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The small, dark blue bottle is modeled on a poison bottle that someone at Hendrick’s found in an old shop. The flavor is sweet and the consistency somewhat oily, and it’s designed to be mixed with the gin or in a Hendrick’s and tonic. The Quinetum project is still very small – Hendrick’s only made a few thousand bottles, and they aren’t available commercially. Instead they’ve been sent to bars in a few cities (one of which is NOT Boston; ahem) for mixologists to experiment with.

You won’t find Hendrick’s Kanaracuni on store shelves, either, and probably not even in a bar – there are only 460 bottles in existence.

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In 2013, a team led by Hendrick’s’ master distiller ventured to the Venezuelan jungle in search of a new botanical to be used in a very small batch of gin. They eventually found the Scorpion Tail plant, so called for its resemblance to the poisonous arachnid. Scorpion Tail is the key ingredient in Kanaracuni, named for the Venezuelan village that served as the team’s home base. This floral, lip-tingling spirit has notes of coriander, anise, and citrus, giving it something of a tropical essence.

Products designed by people who work in this industry have a special, genuine kind of quality to them. A bar knife designed by a top bartender and bar owner; a bottled cocktail made by a celebrated mixologist; I think there’s more value in that than a celebrity chef allowing his or her name to be used on a kitchen tool or a venture capitalist deciding to dabble in the spirit business. And in the case of Jackson’s knife and Charles’ pre-made drinks, both explained the steps they’ve taken to ensure quality, eschewing shortcuts that could easily make them more money.

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Hendrick’s, of course, has the capital to fund projects like trips to Venezuela or designing cordials that may never be put on sale. But the desire and willingness to innovate is what unites a large distilling outfit with much smaller entrepreneurial projects like those led by Jackson Cannon and Charles Joly. And the takeaway is that there is no shortage of opportunities in this exciting, ever-growing industry.

Of course, Thirst Boston isn’t all about industry trends, marketing, and cocktail history. There’s also plenty to drink.

Hosted bars are set up throughout the day. Saturday morning opened with a French Café, serving up mimosas and pastries.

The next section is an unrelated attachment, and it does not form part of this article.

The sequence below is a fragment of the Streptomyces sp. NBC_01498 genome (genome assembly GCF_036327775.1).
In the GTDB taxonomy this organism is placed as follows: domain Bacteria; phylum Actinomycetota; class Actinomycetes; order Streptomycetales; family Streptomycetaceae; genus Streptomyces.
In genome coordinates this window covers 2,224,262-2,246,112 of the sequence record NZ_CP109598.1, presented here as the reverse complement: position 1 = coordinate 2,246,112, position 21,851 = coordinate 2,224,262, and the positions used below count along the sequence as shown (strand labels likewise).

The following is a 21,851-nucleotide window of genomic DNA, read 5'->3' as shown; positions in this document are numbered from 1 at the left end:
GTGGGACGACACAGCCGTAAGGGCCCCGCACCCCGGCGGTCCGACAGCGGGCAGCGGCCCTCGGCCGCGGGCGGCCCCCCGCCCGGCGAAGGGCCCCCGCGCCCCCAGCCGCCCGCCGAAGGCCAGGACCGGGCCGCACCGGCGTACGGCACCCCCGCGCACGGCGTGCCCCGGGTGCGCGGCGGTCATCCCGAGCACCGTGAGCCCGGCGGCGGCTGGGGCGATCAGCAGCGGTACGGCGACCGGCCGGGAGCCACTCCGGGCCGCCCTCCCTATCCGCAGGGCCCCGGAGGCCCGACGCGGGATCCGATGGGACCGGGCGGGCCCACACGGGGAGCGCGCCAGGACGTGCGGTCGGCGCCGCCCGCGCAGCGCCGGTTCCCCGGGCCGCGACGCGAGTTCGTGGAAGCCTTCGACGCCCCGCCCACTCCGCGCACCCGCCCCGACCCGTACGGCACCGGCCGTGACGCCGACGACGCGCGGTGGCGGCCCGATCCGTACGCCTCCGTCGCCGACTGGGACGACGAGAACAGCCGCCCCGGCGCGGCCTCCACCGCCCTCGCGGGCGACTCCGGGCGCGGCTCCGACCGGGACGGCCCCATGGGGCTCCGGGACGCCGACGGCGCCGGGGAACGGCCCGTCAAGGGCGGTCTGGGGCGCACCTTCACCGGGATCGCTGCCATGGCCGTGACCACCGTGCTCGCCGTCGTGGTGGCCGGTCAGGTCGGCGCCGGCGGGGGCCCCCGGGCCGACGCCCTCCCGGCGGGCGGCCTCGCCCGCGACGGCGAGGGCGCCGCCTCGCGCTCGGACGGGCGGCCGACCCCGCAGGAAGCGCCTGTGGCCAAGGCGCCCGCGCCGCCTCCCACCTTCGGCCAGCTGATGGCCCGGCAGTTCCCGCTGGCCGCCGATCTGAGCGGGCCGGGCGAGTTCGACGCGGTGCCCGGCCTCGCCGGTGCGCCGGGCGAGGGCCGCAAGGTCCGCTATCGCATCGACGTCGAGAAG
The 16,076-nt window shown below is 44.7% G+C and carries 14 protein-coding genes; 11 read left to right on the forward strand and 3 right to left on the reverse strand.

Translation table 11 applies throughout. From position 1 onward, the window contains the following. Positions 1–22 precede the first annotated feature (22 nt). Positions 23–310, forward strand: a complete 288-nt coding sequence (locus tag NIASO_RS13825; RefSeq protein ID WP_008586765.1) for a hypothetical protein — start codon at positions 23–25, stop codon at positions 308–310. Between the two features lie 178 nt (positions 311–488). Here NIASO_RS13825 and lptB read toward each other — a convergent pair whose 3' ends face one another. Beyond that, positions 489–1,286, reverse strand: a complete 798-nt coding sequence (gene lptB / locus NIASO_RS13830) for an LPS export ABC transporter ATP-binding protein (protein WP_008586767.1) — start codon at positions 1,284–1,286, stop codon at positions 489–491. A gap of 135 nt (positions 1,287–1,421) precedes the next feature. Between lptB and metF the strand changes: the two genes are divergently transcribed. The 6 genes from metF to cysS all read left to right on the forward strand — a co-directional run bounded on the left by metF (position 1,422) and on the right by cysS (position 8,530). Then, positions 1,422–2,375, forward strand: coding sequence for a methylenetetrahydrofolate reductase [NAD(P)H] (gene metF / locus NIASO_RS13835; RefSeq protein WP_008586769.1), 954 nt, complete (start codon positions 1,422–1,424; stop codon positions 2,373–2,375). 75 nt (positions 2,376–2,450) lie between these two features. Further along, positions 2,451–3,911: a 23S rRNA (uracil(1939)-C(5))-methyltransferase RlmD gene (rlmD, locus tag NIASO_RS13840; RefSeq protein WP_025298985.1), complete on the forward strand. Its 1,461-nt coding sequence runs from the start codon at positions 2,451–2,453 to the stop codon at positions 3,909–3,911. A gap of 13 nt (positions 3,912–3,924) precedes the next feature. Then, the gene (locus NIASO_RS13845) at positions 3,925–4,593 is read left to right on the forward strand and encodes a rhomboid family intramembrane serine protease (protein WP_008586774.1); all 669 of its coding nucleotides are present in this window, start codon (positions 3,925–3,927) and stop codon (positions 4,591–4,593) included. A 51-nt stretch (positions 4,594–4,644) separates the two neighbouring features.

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In the afternoon, William Grant’s World of Whisk(e)y Bar took over. That’s a pretty impressive lineup of whiskies – Glenfiddich, Monkey Shoulder, Hudson, and a few other William Grant spirits.

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They factored into drinks like the Hunter’s Mark, Monkey Boulevardier, and the Irish Mule.

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Samples of Hudson were available neat or on the rocks.

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In the meantime, one of the larger function rooms was devoted to “State Lines: Portland and Providence Pop-Up.”

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Various bars from Maine and Rhode Island brought some of their favorite cocktails and other products to share in a New England-themed mini bar crawl.

The Schooner Punch, from Central Provisions in Portland, Maine.

The Schooner Punch, from Central Provisions in Portland, Maine.

The Boston Shaker, the Somerville barware boutique shop, also had a pop-up presence at Thirst. I was sure to buy something – and if you understand the significance of this picture, then be jealous. Be very jealous.

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On Sunday, things got started with a “Bloody “Bar” sponsored by Absolut, with plenty of spicy vodka options and garnishes to choose from.

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Later that day, Plantation offered a much-needed Daiquiri Time Out.

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And in the function room on Sunday afternoon was the New England Craft Showcase, and it was just incredible to see so many top-notch regional distillers and brewers under one roof. I got to try Grand Ten’s white rum and their Craneberry cordial, which head distiller Spencer McMinn told me differed considerably from the previous batch.

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Boston’s other distillery Bully Boy, was right nearby, offering samples of their expanding line.

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Berkshire Mountain Distillers was on hand with spirit and cocktail samples, along with Privateer, Portland’s New England Distilling, Vermont’s Mad River Distillers, and so many more that I can’t even begin to include here.

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But hopefully they’ll all be part of Thirst next year, too. I’d give anything to see a panel hosted by a few local distillers, discussing their experiences in the increasingly popular craft spirit movement.

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And the very fact that we can look forward to next year is significant in itself. Thirst Boston is a fairly small show compared to some of the other cocktail events in the country, like Tales of the Cocktail.

But like the industry itself, it’s only getting bigger.

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Copyright © Boston BarHopper. All Rights Reserved.